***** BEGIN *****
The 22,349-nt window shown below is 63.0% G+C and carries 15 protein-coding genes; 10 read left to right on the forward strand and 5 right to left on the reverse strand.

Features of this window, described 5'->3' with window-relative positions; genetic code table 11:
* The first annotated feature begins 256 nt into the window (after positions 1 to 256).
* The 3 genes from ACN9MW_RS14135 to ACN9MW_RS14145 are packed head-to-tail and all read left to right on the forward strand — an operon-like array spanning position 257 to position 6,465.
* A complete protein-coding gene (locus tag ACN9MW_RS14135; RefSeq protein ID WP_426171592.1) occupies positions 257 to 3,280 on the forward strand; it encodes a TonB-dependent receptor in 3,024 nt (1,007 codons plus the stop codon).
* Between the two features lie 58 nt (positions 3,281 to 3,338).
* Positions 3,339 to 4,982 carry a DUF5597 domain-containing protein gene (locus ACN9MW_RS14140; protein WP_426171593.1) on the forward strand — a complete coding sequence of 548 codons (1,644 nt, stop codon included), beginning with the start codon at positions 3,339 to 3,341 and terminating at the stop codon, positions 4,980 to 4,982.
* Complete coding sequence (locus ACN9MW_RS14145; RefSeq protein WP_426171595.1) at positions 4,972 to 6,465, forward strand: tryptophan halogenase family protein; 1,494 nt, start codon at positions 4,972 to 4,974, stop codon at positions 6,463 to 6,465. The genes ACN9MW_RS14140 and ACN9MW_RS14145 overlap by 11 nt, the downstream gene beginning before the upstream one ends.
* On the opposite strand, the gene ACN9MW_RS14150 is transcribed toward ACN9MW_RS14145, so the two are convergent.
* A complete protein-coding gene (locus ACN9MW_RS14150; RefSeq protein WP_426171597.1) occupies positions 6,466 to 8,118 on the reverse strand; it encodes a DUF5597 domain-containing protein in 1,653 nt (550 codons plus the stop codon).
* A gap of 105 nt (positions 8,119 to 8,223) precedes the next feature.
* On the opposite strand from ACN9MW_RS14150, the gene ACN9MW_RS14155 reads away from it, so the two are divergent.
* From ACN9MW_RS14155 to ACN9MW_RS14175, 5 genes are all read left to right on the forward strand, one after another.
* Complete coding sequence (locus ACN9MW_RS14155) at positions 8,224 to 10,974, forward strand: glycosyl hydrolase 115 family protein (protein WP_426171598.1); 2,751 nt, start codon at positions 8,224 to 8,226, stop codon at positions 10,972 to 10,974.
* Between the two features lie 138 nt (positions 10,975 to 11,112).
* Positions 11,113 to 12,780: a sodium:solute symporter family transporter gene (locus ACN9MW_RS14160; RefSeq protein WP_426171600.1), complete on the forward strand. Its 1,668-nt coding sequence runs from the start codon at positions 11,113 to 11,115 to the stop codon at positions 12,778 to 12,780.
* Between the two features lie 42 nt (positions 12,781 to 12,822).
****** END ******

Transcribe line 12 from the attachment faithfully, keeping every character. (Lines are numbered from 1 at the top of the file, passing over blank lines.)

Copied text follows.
* On the opposite strand from ACN9MW_RS14150, the gene ACN9MW_RS14155 reads away from it, so the two are divergent.